Here's the psychology that explains why many economists prefer to be narrowly right yet broadly wrong (they suffer from professional "rigor distortis").
We often look at our impulses as a bother. Things to be overcome and controlled, but what if we are looking at them the wrong way?
We all know a person who is unable to control their impulses. The friend who always buys the one thing they like but don't need, the one who drinks just a little too much, the one who can't finish their work because they need to check twitter for a second; all of them attract a little bit of our disapproval.
A new study shows that “magical thinking” can be reduced by presenting and processing information in a second language.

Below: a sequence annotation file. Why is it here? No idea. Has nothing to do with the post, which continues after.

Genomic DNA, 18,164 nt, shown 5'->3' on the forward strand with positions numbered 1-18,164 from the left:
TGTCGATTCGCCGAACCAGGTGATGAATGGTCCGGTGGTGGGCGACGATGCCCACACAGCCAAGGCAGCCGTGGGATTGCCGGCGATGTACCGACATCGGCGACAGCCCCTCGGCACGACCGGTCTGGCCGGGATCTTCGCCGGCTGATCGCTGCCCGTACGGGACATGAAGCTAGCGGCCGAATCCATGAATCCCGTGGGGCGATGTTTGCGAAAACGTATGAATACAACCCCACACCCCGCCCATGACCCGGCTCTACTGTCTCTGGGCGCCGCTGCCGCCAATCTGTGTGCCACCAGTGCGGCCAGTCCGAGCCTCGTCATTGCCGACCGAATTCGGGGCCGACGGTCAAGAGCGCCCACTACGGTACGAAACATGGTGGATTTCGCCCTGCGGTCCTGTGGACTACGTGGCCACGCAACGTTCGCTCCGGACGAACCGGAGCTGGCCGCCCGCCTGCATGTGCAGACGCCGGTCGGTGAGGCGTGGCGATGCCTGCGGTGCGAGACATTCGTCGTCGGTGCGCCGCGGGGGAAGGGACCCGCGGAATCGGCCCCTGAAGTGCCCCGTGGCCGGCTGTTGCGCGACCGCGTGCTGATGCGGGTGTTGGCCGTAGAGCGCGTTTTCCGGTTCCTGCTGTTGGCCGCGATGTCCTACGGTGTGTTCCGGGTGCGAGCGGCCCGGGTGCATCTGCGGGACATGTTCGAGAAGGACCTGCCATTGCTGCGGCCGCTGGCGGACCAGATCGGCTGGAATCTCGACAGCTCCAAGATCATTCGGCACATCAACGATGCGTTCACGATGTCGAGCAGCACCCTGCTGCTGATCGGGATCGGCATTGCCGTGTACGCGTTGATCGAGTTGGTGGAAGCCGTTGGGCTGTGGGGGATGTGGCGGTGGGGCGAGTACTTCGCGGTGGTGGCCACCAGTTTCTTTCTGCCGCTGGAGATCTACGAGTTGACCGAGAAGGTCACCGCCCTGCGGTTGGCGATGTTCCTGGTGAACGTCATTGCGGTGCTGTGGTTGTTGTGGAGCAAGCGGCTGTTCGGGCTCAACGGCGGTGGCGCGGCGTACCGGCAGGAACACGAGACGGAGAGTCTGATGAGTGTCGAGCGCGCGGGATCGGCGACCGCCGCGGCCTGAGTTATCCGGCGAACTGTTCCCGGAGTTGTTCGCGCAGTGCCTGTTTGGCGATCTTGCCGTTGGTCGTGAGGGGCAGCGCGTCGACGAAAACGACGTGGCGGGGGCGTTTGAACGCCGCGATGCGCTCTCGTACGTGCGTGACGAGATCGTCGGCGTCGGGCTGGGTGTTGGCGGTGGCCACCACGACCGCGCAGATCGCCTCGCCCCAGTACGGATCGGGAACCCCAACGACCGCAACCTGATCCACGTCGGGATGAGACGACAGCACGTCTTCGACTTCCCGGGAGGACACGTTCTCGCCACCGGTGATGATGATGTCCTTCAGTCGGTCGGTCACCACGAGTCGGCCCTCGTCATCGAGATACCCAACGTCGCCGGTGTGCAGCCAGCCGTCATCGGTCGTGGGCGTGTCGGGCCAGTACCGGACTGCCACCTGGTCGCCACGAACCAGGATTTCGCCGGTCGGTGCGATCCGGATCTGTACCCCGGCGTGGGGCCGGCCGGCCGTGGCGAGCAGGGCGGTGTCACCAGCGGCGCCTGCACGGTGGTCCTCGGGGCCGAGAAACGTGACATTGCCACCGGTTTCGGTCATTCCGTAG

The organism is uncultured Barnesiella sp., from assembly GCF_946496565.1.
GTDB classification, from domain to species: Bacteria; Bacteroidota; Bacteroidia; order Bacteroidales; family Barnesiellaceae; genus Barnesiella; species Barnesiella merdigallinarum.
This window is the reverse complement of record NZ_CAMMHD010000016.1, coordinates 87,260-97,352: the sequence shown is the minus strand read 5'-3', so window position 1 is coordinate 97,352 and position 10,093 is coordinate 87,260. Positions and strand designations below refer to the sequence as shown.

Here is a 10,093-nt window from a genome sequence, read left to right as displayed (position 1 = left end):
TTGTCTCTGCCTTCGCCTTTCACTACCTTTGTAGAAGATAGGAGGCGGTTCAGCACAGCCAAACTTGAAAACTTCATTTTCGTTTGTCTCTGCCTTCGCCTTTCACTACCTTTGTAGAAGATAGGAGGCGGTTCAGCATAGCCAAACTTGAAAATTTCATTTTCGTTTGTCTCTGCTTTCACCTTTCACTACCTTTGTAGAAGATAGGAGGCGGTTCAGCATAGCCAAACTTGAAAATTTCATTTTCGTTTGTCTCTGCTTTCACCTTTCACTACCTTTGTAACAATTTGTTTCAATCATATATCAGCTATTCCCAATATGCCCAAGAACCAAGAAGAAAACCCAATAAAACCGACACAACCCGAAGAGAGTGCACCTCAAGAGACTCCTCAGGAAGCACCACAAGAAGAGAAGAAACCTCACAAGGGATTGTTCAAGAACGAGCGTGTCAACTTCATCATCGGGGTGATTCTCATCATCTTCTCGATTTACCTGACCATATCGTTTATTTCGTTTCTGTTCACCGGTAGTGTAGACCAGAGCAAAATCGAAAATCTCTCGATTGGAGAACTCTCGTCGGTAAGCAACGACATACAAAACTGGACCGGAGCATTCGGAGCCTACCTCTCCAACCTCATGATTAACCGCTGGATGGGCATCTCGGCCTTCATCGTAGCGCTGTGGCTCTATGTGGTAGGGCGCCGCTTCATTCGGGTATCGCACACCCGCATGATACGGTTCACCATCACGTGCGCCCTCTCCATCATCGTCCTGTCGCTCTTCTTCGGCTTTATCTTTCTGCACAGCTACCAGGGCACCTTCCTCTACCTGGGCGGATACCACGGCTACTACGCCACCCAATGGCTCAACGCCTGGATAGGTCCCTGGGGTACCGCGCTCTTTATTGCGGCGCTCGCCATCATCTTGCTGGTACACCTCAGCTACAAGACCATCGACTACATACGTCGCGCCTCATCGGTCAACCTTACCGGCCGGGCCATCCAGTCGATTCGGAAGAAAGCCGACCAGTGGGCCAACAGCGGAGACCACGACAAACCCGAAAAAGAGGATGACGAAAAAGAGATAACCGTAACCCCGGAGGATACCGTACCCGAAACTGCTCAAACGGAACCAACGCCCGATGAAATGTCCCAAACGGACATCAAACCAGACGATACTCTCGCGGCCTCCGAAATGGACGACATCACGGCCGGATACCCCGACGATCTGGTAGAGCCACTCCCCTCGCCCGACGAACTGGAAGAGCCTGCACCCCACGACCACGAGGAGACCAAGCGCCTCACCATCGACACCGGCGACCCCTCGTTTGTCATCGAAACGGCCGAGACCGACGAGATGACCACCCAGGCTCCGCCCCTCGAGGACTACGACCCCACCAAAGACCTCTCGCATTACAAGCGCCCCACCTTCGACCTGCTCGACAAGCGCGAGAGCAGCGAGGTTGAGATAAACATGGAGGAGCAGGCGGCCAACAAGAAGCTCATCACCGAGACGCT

Superstition is everywhere in our modern lives. Each Friday the 13th, nearly a billion dollars in business is avoided because people are afraid that it will be bad luck to do it that day. In the United Kingdom, traffic accidents increase dramatically on the same day, despite less traffic overall. Even for those of us who consider ourselves rational people, the effects of superstition can still hinder us. We know we have nothing to fear, but fear it anyway.
Social observers are particularly attuned to braggadocio. What do you think of a person who claims to be a better driver, performer or lover than average? Is this person better described as confident or cocky; self-important or honest? Would you put your health or safety in their hands? And what about the opposite type of person, who claims to be worse than others? Would you hire this person for a job? In what field?
Science (and life) keep hammering nails “into the coffin of the rational individual." But rationalism and individualism still haunt and systematically mislead—even about where your mind is.